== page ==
Teaching Students To Write About How They Came To Know What They Know

Another kind of essay is one in which the writer tells the story of the development of his thinking about a concept or idea. It gives the chronology of the writer’s thinking – where his thinking began, what he read and learned in class discussions, and how his thinking evolved.  At the end of this essay, the readers know where the writer is in his thinking and how the writer got there. It is story about how the writer came to know what he knows. Friedman, Wagner, and Ed Week all say that learning to learn is essential for the workplace of the future. Writing about the development of their own thinking makes it likely that students will leave school knowing that they do know how to learn, do know how to develop their thinking, and can do it again….and again….and again.

Toolkits For All

All of this may seem way beyond many students. But it’s not. I have worked in schools that are called high performing and in ones that are termed “failing” and  have seen the students in both thrive when asked to question and to think and write in these ways. The students are ready. The future can’t be pushed back. The time to teach students to question, to think creatively and innovatively, and to see themselves as learners is now.

The Common Core State Standards do not ask students to think in these ways; those standards do not give students the learning and thinking skills needed for the future.  Also, no standardized test in our country assesses questioning, collaborating, creative thinking, or learning-to-learn skills. Every minute of class time given to preparing students for those tests takes students away from what they really need to learn.

The future is just about here. It’s time to give students what they need. Invite them to question, to explore possibilities, to imagine solutions, to grow and change as thinkers, and to fall in love with learning. Then sit back and watch where they take us.

The Role Of The Artist in Trump-time

The result of the 2016 Presidential election silenced me. Listening to Meryl Streep’s speech when she accepted a lifetime achievement award at the Golden Globes Award gave me back my voice.

Since November 9, 2016, I have questioned the point of writing about public education anymore. Why should I continue to criticize the Common Core Standards for English Language Arts when what I find harmful in them for students is now being normalized by the President-elect? How could  I continue to criticize standards that limit the amount of literature students read when we have a President-elect who boasts of the fact that he doesn’t read?  How could I criticize standards that recognize only predetermined right answers instead of critical or creative thinking  when we have a President-elect who says he has all the answers and doesn’t need dialogue with others to explore possibilities or revise his thinking? How could I continue to advocate for excellent public schools for all children as the bedrock of a democracy when that President-elect nominates for U.S. Secretary of Education someone who wants to destroy public education?  It all seemed futile.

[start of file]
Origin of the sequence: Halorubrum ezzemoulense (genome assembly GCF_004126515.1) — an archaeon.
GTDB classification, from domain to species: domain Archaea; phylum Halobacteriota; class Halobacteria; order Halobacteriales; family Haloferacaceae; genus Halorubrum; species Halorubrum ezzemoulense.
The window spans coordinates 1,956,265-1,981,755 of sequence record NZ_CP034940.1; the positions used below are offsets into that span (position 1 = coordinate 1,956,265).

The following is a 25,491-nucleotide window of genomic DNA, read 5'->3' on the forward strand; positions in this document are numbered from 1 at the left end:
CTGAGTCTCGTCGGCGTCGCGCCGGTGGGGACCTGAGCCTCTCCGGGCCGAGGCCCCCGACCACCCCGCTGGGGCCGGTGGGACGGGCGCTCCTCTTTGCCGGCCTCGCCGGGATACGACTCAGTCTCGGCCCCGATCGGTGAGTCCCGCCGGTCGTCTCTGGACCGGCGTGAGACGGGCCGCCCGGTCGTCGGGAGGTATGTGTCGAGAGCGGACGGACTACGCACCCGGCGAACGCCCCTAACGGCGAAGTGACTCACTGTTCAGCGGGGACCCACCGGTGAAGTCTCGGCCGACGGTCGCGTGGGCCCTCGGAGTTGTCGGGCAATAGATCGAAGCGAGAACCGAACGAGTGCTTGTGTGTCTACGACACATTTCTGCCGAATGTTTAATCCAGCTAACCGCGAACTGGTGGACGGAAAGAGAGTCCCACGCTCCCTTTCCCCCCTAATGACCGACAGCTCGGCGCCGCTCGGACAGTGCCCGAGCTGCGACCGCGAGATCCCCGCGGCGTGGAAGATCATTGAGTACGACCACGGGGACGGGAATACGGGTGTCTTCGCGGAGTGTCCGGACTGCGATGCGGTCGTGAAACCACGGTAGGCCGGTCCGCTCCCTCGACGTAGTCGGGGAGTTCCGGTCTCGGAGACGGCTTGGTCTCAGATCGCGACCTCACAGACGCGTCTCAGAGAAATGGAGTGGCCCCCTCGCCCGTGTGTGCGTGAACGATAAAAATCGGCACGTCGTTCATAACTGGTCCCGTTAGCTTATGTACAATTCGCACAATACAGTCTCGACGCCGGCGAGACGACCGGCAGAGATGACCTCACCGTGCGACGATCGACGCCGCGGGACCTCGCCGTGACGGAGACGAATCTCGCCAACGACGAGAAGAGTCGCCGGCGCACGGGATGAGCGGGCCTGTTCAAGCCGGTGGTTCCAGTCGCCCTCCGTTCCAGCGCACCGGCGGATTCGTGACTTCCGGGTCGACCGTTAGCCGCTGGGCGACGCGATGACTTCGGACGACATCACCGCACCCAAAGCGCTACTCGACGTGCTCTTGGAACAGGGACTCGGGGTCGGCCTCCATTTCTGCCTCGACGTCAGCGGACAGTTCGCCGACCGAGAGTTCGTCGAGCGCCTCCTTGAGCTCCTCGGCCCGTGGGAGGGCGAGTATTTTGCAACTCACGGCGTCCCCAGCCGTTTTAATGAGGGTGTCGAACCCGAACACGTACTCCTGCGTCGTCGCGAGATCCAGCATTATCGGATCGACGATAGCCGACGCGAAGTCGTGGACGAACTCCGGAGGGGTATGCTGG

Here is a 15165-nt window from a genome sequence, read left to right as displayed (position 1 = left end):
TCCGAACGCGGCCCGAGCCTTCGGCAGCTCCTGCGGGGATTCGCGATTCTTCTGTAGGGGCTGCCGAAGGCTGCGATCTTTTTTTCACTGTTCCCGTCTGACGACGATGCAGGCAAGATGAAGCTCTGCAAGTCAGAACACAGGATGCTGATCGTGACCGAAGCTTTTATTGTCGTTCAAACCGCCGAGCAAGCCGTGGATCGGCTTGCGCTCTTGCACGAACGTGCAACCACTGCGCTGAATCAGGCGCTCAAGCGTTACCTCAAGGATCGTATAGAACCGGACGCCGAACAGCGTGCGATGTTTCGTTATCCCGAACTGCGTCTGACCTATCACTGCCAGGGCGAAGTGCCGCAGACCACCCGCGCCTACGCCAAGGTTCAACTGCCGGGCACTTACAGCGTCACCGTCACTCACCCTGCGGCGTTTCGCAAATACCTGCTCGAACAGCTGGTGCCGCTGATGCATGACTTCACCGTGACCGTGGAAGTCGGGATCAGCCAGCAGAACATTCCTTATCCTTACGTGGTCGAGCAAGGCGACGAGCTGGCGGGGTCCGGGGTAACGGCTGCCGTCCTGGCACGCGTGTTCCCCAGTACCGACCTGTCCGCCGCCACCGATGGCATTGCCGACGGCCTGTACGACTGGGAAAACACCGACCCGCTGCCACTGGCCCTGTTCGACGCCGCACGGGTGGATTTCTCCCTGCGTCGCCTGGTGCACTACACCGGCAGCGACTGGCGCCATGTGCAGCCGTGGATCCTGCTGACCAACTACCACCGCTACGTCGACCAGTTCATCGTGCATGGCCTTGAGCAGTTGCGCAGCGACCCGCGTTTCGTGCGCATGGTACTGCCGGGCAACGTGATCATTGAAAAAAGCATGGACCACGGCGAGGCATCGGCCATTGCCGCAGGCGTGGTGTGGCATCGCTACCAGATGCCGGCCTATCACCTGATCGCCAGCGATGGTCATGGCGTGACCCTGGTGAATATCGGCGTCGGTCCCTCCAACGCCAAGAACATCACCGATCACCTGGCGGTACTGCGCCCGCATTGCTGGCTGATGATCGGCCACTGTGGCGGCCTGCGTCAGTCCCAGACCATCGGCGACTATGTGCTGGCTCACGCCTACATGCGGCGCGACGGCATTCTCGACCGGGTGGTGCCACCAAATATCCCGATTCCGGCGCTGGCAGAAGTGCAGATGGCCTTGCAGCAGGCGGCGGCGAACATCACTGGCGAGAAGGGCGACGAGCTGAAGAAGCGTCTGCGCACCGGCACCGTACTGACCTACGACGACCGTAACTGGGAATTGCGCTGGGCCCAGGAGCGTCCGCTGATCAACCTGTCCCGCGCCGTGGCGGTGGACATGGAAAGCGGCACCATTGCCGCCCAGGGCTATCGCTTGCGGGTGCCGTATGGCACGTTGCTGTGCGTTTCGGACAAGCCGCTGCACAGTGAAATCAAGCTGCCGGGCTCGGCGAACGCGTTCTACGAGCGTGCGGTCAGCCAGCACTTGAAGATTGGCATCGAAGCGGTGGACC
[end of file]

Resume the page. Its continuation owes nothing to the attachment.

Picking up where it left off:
Then I heard what Meryl Streep said about artists and journalists and knew that it applied to educators as well.  You can listen to her speech here:   https://video.search.yahoo.com/search/video?fr=tightropetb&p=video+of+meryl+streep+speech+at+golden+globes+on+january+9%2C+2016#id=59&vid=c81a5c9dd5861ac45c2c81b50d1964b9&. Or you can read it below.

I love you all, but you’ll have to forgive me. I’ve lost my voice in screaming and lamentation this weekend, and I have lost my mind sometime earlier this year. So I have to read. Thank you, Hollywood Foreign Press, just to pick up on what Hugh Laurie said. You and all of us in this room really belong to the most vilified segments in American society right now. Think about it: Hollywood, foreigners and the press.

But who are we? And what is Hollywood anyway? It’s just a bunch of people from other places. I was born and raised and educated in the public schools of New Jersey. Viola was born in a sharecropper’s cabin in South Carolina, came up in Central Falls, Rhode Island. Sarah Paulson was born in Florida, raised by a single mom in Brooklyn. Sarah Jessica Parker was one of seven or eight kids from Ohio. Amy Adams was born in Vicenza, Veneto, Italy. And Natalie Portman was born in Jerusalem. Where are their birth certificates? And the beautiful Ruth Negga was born in Addis Ababa, Ethiopia, raised in — no — in Ireland, I do believe, and she’s here nominated for playing a small-town girl from Virginia. Ryan Gosling, like all the nicest people, is Canadian. And Dev Patel was born in Kenya, raised in London, is here for playing an Indian raised in Tasmania. So Hollywood is crawling with outsiders and foreigners, and if we kick them all out, you’ll have nothing to watch but football and mixed martial arts, which are not the arts.